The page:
The Covid-19 outbreak is accelerating digital transformation for retailers as priorities are reexamined.
Retailers’ operations are in upheaval. The coronavirus crisis has spurred store closures, shorter hours, and slower shipping speeds — but also, in some cases, hiring, bonuses, and pay raises.
But in many ways, this monumental disruption is simply turbo charging the pace of digital transformation. Trends that may have been on retailers’ radar in the medium term are suddenly critical right now.
For instance, average daily downloads for the top online grocery apps are way up as new users try out delivery and other low-contact services. Beauty brands’ interest in virtual try-on tools like augmented reality has intensified as well. Retailers, meanwhile, have had the chance to take a closer look at any technology that will further automate their stores.
What other innovations could become more relevant?
We’re tracking 3 big shifts:
With temporary store closures and social distancing measures, e-commerce is now a bigger part of many shoppers’ retail habits.
Online grocery will boost retailers’ interest in micro-fulfillment centers to make fulfilling orders more profitable. Autonomous delivery will look more attractive, though will still require a fair amount of investment to get up and running in the US.
Experience-driven retailers will lean on low-investment online engagement like livestream shopping. Immersive product content and virtual stores will draw more attention, but will require more investment in an efficiency-focused world. (Clients can read about innovations elevating the e-commerce experience here.)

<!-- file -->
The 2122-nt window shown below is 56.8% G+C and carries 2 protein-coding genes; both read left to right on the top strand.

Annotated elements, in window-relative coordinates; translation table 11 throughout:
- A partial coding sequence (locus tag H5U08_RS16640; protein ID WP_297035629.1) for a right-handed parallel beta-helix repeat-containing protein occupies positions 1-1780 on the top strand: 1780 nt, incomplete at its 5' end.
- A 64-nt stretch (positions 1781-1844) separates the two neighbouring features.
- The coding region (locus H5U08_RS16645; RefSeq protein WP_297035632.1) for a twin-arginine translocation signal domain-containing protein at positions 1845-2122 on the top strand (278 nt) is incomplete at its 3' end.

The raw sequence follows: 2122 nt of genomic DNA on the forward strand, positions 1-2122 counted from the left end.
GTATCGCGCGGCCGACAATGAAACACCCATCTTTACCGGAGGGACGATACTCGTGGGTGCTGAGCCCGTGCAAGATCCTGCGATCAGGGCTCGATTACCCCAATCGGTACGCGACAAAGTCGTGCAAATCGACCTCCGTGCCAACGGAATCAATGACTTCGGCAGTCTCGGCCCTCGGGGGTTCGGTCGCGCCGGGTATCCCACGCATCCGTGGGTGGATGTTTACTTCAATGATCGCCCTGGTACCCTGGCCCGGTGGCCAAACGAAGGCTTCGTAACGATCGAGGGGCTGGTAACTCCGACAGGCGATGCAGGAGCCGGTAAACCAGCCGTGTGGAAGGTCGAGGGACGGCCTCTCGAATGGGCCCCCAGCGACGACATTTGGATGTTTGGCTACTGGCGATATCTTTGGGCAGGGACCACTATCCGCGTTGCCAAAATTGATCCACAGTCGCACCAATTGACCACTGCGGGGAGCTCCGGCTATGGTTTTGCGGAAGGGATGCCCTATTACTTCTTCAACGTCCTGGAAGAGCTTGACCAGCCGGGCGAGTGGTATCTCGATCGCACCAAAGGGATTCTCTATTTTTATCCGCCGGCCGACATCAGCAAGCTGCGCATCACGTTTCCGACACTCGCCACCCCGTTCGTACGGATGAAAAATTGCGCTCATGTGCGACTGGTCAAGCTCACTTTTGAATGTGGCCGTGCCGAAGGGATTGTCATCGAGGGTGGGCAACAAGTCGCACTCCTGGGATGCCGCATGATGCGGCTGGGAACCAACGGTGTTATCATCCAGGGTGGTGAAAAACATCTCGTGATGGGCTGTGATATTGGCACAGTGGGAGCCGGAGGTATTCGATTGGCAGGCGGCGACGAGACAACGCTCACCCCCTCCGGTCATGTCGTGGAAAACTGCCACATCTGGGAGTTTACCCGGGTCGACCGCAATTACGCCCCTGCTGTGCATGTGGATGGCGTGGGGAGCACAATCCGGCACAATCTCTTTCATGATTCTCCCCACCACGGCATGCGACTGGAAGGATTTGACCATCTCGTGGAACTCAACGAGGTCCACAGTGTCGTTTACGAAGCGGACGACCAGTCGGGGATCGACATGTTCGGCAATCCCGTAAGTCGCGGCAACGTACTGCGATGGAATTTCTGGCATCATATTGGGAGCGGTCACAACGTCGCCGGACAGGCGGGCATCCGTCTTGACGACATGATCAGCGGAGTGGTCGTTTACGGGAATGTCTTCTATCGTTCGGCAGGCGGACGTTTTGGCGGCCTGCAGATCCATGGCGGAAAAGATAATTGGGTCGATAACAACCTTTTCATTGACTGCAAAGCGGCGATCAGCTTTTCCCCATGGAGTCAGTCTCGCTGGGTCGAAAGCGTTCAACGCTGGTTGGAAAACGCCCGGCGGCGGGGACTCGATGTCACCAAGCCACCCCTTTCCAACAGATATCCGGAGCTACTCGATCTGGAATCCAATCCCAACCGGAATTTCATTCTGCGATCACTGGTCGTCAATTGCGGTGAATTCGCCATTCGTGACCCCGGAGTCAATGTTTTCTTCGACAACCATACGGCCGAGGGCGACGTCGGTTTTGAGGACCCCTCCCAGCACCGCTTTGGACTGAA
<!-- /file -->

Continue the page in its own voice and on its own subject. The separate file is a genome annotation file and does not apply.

At the store, profits will be in sharp focus. Retailers will look for technology that automates the store, including AI for inventory management, robot associates, and cashierless checkout. (Clients can learn about what other in-store tech is gaining speed here.)
In the absence of in-person experiences, consumers are focusing on the essentials. These will range from pantry items to products that have become more necessary for home life, like tech for kids.
Wellness will remain a priority, but consumers will focus more on necessities, such as skincare or grooming. At the same time, mindfulness supplements, cannabis-infused food, and aromatherapy may get more attention from anxious consumers. (Clients can read about more self-care trends to watch in 2020 here, and rising trends in CPG here.)
Gaming’s virtual worlds have attracted renewed attention as consumers look for new ways to engage with people from within their own homes. This could draw more attention to the potential for virtual goods, though they’re likely to remain limited to a narrow range of products.
Communication will have to be even more precise to reach consumers who are farther away.
Loyalty startups that make engagement more personalized will help brands and retailers remain connected. E-commerce’s importance means more sophisticated advertising tech will also be crucial.
Connected “products-as-a-service” will also help brands stay in touch with (and learn about) consumers at home.
Virtual one-on-one consultations for categories like beauty will provide shopper engagement that is more personalized than AI-driven quizzes (and also has the potential to help keep people employed).
We’re already seeing the expansion of digital connections beyond strictly consumer businesses — and from telehealth to remote working tools, virtual communication is likely to become more common across daily life.
This report was created with data from CB Insights’ emerging technology insights platform, which offers clarity into emerging tech and new business strategies through tools like:
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